Story image

GhostClicker adware infiltrated 300 apps on Google Play

18 Aug 17

A pervasive auto-clicking adware by the name of GhostClicker has infected as many as 340 apps from Google Play, many of which are still available for download.

Trend Micro researchers published a blog about the adware this week, which has hit apps across a range of categories. Those categories include file managers, QR scanners, GPS apps and media players, as well as popular game “Aladdin’s Adventures World” which was downloaded 5 million times.

As of August 7, 101 of those apps were still available from Google Play.

The GhostClicker adware buries itself in Google Mobile Services and in Facebook Ad’s software development kits with the simple name of ‘logs’.

The autoclick mechanism comes through Google’s mobile advertising platform Admob. It detects the device’s screen size and then attempts to display ads and use APIs for ‘ghostlike’ clicking.

GhostClicker is also able to generate fake traffic by inserting itself into download links through Google Store. It is also able to use its Command and Control server to open YouTube video links.

When users install infected apps, Trend Micro researchers report that some request device administrator permission but don’t explicitly say whether data wipes and password resets are part of their security policies.

“This can be a way to deter users from removing the app, taking advantage of the lengthy and nebulous process of uninstalling apps. It’s certainly not a user-friendly process: uninstalling an app with device administration requires that it be disabled first before an app can be removed,” researchers state.

GhostClicker has been spotted mostly in Southeast Asia including Japan and Taiwan, the United States, Russia and Italy.

The adware itself is a newer iteration of its 2016 version. The earlier version did not have the autoclick feature and device administrator permission requests.

“After the user unlocks the screen, the adware will pop up interstitial advertisements at certain intervals if the device is connected to a network with data. We encountered this version of GhostClicker in Aladdin’s Adventure’s World,” researchers state.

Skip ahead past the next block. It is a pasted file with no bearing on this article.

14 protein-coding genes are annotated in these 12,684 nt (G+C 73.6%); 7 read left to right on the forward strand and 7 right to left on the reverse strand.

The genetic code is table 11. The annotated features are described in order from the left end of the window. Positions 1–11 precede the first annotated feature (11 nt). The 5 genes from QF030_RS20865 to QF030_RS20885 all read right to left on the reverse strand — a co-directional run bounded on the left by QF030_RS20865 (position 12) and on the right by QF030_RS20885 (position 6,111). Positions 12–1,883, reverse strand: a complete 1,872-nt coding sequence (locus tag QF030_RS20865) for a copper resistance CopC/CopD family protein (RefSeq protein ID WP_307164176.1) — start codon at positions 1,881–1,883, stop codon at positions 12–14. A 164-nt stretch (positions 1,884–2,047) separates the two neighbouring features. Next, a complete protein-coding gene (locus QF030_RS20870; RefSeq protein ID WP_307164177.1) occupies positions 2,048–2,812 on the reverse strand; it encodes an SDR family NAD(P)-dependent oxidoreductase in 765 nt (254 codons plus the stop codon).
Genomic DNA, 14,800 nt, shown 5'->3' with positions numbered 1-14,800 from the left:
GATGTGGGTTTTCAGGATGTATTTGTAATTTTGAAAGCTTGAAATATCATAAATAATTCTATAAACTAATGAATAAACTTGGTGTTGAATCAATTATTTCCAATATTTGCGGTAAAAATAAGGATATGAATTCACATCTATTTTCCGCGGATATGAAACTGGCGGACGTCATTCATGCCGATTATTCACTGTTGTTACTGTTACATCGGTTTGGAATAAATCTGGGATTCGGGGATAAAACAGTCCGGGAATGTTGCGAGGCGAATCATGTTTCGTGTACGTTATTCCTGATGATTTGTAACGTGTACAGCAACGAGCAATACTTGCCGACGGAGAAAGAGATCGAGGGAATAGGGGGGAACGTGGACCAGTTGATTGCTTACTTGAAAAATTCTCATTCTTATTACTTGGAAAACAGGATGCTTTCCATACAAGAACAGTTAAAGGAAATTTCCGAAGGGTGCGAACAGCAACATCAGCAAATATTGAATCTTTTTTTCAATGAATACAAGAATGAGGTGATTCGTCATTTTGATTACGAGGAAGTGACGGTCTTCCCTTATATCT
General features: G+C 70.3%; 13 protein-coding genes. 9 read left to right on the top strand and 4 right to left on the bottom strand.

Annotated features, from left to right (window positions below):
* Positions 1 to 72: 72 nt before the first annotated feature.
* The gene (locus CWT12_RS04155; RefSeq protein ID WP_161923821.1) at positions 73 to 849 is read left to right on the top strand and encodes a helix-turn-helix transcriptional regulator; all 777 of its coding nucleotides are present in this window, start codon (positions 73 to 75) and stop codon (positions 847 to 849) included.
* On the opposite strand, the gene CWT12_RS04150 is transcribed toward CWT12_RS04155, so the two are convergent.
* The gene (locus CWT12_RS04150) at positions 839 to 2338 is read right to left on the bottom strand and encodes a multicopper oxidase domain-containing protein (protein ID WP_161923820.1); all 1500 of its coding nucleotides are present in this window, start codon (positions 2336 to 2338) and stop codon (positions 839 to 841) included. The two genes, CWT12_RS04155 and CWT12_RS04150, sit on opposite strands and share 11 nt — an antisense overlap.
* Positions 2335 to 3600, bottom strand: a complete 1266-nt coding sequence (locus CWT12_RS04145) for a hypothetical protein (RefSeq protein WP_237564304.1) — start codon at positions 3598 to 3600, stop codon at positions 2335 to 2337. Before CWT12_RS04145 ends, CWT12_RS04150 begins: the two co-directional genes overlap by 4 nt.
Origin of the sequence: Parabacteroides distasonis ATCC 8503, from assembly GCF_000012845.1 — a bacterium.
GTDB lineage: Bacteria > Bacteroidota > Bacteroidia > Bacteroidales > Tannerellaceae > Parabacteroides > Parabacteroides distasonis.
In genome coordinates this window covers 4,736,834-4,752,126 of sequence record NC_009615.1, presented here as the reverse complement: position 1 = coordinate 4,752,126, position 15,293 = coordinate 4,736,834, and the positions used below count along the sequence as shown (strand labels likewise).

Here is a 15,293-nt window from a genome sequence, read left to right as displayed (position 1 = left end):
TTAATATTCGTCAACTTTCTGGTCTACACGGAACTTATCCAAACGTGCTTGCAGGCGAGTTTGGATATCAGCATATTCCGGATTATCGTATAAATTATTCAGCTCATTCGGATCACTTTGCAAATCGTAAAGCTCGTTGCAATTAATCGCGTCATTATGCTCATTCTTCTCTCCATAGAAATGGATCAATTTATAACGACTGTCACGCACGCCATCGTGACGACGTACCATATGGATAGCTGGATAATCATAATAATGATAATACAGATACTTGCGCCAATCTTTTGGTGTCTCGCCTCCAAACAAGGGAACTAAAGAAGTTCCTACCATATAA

While GhostClicker is intrusive, drains CPU, mobile data and battery life, there is a way to stop it.

“GhostClicker can be mitigated by restricting the use of the device administration feature, which is typically used to create security-aware applications like enterprise device or BYOD management and antivirus apps. Everyday users won’t really miss out on much when doing this,” the researchers conclude.

Trend Micro says it has disclosed its findings to Google and is working with the company to take down the infected apps. Google Play Protect has also been updated to catch apps that violate Play policy.

Disruption in the supply chain: Why IT resilience is a collective responsibility
"A truly resilient organisation will invest in building strong relationships while the sun shines so they can draw on goodwill when it rains."
Verifi takes spot in Deloitte Asia Pacific Fast 500
"An increasing amount of companies captured by New Zealand’s Anti-Money laundering legislation are realising that an electronic identity verification solution can streamline their customer onboarding."
Businesses too slow on attack detection – CrowdStrike
The 2018 CrowdStrike Services Cyber Intrusion Casebook reveals IR strategies, lessons learned, and trends derived from more than 200 cases.
What disaster recovery will look like in 2019
“With nearly half of all businesses experiencing an unrecoverable data event in the last three years, current backup solutions are no longer fit for purpose."
Proofpoint launches feature to identify most targeted users
“One of the largest security industry misconceptions is that most cyberattacks target top executives and management.”
McAfee named Leader in Magic Quadrant an eighth time
The company has been once again named as a Leader in the Gartner Magic Quadrant for Security Information and Event Management.
Symantec and Fortinet partner for integration
The partnership will deliver essential security controls across endpoint, network, and cloud environments.
Is Supermicro innocent? 3rd party test finds no malicious hardware
One of the larger scandals within IT circles took place this year with Bloomberg firing shots at Supermicro - now Supermicro is firing back.